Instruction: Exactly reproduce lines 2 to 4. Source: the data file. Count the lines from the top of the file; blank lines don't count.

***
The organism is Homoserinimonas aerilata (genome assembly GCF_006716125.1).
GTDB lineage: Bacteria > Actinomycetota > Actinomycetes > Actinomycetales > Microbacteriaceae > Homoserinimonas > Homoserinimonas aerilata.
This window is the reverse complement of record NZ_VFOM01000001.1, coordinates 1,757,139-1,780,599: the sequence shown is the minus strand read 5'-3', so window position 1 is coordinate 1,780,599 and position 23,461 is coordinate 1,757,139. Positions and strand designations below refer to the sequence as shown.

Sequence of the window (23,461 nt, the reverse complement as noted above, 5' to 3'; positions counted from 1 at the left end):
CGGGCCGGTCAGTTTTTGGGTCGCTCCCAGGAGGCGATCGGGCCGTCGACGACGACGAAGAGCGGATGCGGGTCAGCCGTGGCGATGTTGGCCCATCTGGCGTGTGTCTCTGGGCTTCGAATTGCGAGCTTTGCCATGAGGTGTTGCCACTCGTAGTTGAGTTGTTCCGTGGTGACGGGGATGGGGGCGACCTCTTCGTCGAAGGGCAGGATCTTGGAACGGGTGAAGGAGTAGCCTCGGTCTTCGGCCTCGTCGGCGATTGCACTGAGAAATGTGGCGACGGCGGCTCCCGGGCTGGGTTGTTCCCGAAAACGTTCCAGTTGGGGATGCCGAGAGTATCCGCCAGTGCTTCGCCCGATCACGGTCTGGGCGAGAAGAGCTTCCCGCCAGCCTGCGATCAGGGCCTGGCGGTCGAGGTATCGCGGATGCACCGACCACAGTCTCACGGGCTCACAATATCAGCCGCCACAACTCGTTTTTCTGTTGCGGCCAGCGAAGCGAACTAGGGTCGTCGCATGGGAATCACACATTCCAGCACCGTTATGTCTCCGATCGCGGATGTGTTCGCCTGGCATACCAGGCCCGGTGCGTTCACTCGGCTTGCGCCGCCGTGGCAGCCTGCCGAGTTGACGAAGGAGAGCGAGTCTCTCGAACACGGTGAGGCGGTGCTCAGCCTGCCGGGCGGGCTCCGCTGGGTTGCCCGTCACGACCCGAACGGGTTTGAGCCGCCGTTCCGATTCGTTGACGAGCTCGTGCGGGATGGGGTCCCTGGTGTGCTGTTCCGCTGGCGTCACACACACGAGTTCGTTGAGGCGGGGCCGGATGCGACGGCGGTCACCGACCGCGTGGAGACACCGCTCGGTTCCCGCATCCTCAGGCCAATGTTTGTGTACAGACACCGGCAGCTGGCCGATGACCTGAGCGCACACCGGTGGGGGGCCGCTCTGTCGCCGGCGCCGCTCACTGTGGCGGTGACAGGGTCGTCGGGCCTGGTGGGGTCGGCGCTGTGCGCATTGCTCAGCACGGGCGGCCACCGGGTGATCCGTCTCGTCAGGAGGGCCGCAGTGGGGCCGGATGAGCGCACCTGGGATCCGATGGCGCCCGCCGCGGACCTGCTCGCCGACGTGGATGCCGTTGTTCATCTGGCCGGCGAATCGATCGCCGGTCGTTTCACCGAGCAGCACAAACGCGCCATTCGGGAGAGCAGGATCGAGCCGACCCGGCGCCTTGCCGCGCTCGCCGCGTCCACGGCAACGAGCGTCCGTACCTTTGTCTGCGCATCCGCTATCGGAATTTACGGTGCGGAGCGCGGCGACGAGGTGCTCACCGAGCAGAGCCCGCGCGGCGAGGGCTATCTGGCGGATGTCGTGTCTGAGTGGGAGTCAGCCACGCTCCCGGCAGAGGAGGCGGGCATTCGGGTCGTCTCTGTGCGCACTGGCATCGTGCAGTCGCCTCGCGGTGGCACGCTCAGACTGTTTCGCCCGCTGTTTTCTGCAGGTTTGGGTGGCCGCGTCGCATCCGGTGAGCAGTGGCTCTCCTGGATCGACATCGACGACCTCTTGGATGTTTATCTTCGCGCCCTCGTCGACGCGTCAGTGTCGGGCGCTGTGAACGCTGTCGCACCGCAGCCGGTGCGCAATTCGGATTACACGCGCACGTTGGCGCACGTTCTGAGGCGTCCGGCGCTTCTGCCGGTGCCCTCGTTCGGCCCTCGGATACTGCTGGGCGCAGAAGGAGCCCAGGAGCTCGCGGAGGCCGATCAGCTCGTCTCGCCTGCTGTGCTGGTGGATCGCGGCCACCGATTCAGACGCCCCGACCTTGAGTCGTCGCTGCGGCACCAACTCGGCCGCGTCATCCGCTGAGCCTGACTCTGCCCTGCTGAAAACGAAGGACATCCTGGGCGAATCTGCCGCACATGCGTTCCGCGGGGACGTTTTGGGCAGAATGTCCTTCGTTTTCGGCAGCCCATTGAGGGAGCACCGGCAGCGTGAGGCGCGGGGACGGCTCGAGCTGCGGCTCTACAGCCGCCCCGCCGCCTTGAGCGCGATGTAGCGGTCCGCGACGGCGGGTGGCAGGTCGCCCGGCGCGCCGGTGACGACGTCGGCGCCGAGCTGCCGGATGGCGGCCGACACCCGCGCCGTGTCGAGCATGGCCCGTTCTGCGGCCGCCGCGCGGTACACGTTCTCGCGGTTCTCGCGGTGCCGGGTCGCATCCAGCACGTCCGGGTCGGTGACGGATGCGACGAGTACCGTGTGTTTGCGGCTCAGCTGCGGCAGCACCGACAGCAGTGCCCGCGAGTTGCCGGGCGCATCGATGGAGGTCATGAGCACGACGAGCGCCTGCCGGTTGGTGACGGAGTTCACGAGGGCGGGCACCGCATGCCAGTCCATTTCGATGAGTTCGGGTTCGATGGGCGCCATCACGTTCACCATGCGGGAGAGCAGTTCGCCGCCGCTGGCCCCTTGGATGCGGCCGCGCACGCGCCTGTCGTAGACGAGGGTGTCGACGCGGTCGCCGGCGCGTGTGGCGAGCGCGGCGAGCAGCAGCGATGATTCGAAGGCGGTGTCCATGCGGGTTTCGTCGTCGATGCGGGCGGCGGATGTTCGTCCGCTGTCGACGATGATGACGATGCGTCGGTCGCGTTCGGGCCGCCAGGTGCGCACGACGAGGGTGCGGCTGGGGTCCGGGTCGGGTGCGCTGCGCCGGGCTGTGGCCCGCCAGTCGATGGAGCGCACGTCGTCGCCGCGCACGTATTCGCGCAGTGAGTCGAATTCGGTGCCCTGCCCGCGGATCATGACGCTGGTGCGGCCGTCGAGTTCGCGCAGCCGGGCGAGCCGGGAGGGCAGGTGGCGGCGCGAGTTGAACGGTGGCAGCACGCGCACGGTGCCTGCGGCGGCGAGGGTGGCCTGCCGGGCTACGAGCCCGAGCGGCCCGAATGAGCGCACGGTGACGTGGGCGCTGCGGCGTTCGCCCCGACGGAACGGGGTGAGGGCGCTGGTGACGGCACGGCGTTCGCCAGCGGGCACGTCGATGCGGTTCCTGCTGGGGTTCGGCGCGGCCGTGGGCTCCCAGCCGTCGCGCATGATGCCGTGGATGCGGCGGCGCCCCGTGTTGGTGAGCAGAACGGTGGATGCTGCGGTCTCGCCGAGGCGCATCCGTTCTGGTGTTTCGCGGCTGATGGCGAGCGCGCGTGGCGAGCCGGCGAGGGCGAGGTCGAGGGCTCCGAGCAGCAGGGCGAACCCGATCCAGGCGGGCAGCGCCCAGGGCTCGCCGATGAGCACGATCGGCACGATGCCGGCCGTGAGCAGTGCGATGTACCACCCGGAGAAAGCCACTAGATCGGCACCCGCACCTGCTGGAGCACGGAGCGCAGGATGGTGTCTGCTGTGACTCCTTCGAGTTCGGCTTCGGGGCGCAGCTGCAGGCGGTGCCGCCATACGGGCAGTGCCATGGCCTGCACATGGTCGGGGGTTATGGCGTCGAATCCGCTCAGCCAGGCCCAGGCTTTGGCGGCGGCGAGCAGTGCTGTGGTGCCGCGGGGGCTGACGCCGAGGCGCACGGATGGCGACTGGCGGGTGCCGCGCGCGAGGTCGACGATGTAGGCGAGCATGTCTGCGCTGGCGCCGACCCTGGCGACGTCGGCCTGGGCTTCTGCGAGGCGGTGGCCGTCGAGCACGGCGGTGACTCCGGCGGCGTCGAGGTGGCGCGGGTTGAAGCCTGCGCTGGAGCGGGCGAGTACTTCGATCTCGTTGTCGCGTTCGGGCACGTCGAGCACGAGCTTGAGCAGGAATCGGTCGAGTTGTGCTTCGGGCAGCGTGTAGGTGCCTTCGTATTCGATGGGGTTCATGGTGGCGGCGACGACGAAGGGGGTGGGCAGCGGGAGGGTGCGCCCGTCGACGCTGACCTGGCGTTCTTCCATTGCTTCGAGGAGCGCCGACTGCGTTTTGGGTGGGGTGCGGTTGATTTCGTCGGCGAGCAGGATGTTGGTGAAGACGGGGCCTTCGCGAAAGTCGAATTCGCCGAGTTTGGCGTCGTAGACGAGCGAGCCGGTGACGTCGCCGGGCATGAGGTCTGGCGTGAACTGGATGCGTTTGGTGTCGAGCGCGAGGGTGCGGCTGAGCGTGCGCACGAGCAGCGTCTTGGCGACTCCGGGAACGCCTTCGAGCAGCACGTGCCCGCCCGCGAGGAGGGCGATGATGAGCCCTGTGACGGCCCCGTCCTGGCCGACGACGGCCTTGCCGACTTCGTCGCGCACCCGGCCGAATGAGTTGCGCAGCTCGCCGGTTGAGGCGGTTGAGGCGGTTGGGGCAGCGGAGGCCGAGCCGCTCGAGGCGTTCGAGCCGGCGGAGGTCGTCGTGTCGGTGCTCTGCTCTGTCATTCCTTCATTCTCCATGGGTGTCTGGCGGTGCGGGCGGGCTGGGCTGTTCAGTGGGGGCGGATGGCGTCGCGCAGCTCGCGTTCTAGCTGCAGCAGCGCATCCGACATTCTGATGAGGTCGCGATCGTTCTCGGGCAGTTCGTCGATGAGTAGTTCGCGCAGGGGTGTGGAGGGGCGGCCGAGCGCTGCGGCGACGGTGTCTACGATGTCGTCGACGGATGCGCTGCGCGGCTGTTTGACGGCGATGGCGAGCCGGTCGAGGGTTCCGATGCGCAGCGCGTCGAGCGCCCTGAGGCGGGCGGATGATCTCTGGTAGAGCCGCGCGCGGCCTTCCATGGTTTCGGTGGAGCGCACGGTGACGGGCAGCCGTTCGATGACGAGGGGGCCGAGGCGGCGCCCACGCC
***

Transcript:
GTDB lineage: Bacteria > Actinomycetota > Actinomycetes > Actinomycetales > Microbacteriaceae > Homoserinimonas > Homoserinimonas aerilata.
This window is the reverse complement of record NZ_VFOM01000001.1, coordinates 1,757,139-1,780,599: the sequence shown is the minus strand read 5'-3', so window position 1 is coordinate 1,780,599 and position 23,461 is coordinate 1,757,139. Positions and strand designations below refer to the sequence as shown.

Sequence of the window (23,461 nt, the reverse complement as noted above, 5' to 3'; positions counted from 1 at the left end):